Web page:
3. ESPS: Regulation 2 (h) defines it as a scheme under which a company grants employees shares, as a part of a public issue or otherwise, or through a trust where the trust undertakes secondary acquisition for the purposes of the scheme. Regulation 20 and 21 deal with ESPS.

Here the employee purchases the shares of the company at a discounted rate provided at the time of the grant which is lower than the fair market value and after the purchase of the shares the employee immediately becomes the shareholder of the company. Shares issued under this scheme are locked in for a minimum period of one year subject to conditions under Regulation 22 (2). If the ESPS is part of a public issue and is issued to employees at a rate similar to the public issues then the ESPS would not be subject to a lock-in period.

2. SAR: Regulation (2) zf and (2)ze defines it as a scheme that grants stock appreciation rights to the employees. Where the grantee is entitled to receive appreciation for a         specified number of shares of the company. The settlement of the appreciation can be made in cash or shares. Regulation 23 to 25 deals with SAR.

In this scheme, the employees do not become the shareholder of the company nor the cap table of the company change. Notional units of shares are allotted under this scheme to the employees at the predetermined price called as exercise price to exercise the option of SAR after the vesting period.  The base price is the price that is considered from the date of the grant for computing the appreciation. The minimum vesting period is of one year and no voting rights or dividend rights are acquired under this scheme.

What happens in the event of death, permanent incapacitation, or termination of employees in both listed and unlisted companies?

Regulation (listed Company) and Rules (unlisted Company)




9 (4)  and 12 (8) d

Death of the employee.

All options granted/ any other benefit

(Vested or not) till the event is happening.

Vest in legal heirs and nominees of the deceased employee.

9(5)and 12 (8) e

Permanent incapacity while in employment.

(Permanent disability)

All the options granted (vested or not)/ any other benefit till the event happening.

Immediately vest on the date of permanent incapacitation.

9(6) and 12 (8) f

Termination/ Resignation.

Vested option/ any other benefit granted but not- vested option yet/ any other benefit.

Subject to rules formulated by the compensation committee under Regulation 5(3) will be entitled to retain vested options.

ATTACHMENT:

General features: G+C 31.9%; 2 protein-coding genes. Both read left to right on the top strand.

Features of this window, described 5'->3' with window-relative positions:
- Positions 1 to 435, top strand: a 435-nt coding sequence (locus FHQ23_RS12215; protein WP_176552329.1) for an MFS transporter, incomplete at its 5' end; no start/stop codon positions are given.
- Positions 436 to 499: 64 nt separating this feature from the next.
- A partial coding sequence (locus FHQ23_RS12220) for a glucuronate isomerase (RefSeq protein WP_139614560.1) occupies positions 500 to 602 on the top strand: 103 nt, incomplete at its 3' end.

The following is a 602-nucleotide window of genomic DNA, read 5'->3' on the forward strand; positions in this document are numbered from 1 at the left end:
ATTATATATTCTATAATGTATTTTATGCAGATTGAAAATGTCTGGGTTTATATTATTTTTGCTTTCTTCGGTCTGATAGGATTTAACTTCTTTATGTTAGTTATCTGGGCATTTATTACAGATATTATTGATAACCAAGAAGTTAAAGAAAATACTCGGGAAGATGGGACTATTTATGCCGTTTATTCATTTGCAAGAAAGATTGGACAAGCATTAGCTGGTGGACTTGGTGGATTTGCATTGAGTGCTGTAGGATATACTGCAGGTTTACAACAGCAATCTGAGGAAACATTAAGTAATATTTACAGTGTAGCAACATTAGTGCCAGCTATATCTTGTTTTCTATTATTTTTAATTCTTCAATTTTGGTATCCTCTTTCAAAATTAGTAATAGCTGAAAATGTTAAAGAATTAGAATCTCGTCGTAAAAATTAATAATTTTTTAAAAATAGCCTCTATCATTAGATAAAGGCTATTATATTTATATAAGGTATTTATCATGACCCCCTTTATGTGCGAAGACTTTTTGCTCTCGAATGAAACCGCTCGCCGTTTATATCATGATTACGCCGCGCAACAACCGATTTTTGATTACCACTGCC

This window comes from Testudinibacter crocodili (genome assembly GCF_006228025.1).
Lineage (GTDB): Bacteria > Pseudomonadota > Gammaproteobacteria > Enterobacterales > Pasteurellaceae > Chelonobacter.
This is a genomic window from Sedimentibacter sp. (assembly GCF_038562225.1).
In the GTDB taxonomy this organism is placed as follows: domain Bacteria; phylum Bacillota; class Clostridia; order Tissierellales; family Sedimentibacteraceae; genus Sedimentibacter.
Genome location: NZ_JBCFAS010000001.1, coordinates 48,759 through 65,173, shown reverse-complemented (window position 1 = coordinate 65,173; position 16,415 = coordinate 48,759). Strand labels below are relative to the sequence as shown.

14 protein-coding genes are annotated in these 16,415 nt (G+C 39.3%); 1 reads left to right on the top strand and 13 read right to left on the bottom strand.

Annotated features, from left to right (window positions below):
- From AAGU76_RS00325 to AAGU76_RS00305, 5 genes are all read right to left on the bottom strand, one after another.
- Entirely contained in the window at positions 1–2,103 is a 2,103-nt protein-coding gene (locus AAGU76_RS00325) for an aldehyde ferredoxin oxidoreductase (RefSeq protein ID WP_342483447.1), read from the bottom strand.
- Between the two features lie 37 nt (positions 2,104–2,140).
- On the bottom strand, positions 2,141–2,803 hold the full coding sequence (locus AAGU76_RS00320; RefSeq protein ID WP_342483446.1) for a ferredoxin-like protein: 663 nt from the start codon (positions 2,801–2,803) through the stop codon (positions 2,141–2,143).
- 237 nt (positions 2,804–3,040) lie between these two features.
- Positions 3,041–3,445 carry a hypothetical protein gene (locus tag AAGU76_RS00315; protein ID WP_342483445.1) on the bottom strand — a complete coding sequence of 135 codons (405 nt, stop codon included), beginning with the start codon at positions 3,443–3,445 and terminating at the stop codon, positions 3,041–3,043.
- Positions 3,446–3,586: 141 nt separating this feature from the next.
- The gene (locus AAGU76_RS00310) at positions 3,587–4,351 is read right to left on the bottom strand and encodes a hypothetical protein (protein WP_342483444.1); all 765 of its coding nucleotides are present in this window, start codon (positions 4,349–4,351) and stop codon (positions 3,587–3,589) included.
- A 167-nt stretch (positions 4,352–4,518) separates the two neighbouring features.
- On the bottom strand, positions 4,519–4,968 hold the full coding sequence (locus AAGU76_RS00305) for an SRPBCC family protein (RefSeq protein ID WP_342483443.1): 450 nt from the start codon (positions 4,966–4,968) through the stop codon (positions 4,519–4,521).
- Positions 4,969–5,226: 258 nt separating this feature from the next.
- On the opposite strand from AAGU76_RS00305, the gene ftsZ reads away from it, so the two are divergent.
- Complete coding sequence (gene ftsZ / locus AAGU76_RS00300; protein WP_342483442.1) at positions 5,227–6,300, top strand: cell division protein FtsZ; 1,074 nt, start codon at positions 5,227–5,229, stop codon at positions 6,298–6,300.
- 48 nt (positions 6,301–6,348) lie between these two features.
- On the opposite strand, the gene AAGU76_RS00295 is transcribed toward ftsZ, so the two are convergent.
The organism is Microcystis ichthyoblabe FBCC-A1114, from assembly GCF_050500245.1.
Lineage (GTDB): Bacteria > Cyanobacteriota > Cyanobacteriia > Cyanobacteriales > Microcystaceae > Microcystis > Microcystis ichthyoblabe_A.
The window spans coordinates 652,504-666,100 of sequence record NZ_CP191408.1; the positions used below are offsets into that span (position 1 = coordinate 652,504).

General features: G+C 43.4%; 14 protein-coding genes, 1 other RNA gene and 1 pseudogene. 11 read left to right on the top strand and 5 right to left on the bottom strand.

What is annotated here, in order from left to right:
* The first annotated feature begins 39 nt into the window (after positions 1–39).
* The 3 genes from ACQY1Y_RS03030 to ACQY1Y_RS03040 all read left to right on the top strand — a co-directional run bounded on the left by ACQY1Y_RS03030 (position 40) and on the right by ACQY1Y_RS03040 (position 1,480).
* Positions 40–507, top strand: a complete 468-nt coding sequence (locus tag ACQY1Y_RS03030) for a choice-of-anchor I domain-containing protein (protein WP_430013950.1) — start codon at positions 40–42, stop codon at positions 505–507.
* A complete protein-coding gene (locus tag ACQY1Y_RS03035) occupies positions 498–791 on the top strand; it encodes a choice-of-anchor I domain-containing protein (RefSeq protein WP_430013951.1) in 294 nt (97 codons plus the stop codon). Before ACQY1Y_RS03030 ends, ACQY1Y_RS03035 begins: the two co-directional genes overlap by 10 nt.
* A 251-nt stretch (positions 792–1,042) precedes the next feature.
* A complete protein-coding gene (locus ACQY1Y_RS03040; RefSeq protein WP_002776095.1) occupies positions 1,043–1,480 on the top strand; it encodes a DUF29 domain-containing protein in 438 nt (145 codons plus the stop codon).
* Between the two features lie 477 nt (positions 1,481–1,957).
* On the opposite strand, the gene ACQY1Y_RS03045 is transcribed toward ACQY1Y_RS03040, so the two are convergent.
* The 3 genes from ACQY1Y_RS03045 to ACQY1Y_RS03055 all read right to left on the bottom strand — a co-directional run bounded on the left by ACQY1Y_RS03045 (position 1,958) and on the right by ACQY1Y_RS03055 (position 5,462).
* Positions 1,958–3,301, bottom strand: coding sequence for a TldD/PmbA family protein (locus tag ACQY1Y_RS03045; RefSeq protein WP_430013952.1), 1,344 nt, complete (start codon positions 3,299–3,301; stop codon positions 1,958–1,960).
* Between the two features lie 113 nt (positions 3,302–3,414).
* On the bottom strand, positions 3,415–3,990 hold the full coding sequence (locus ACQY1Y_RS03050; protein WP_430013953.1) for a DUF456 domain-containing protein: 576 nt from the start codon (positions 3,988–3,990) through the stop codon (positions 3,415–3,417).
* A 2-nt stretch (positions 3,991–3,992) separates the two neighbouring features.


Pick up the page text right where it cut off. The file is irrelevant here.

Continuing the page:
ESOP is designed to benefit employees who remain with the employer the longest and contribute most to the employer’s success. Companies Act, 2013 and the SEBI guidelines do provide the rules in regard to such aforementioned events happening, but other than this it also depends a lot on company policies which subject these to certain conditions.

Employees’ perspective 

Once the shareholder approves the scheme, files with ROC then the eligible employees’ will be granted options. The detailed ESOP scheme will provide answers to questions like how much vesting period is stipulated. What is the vesting schedule? What is exercise price, exercise period, etc? 

Understanding with the help of an example

  • On 1st January 2021, a company granted its employees 300 options. The scheme of the ESOP stipulates three years the vesting period, vesting of 33.33% options occurs each year, the exercise price would be 10 per share and the exercise period is 5 years. 
  • Under the Companies Rules, there is a one-year cliff period between grant and vesting of option, therefore on 1st January 2022,100 options will be vested in the employee, and on 1st January 2023, another 100 options and another 100 options will get vested on 1st January 2024.
  • As per the schedule of the ESOP, the exercise period is 5 years i.e. an employee has to exercise the options within five years from the date of vesting of those options. According to this the exercise period of options would be as follows –

No of options

Vesting date

Exercise within


1st January 2022

1st January 2027


1st January 2023

1st January 2028


1st January 2024

1st January 2029


Now, if we consider the following scenarios –

  1. If the employee resigns on 24th September 2023, he will be entitled to the only a number of options vested in him till that date i.e. 200 and another 100 that were granted will lapse and if he resigns before 1st January 2022 all options granted will lapse and he won’t be entitled to anything.
  2. If the death of the employee occurs on 24th September 2023, his nominees/ legal heirs will be entitled to all the options vested i.e. 200 till date, and the another granted 100 options scheduled to be vested on 1st January 2024 will also immediately vest in them.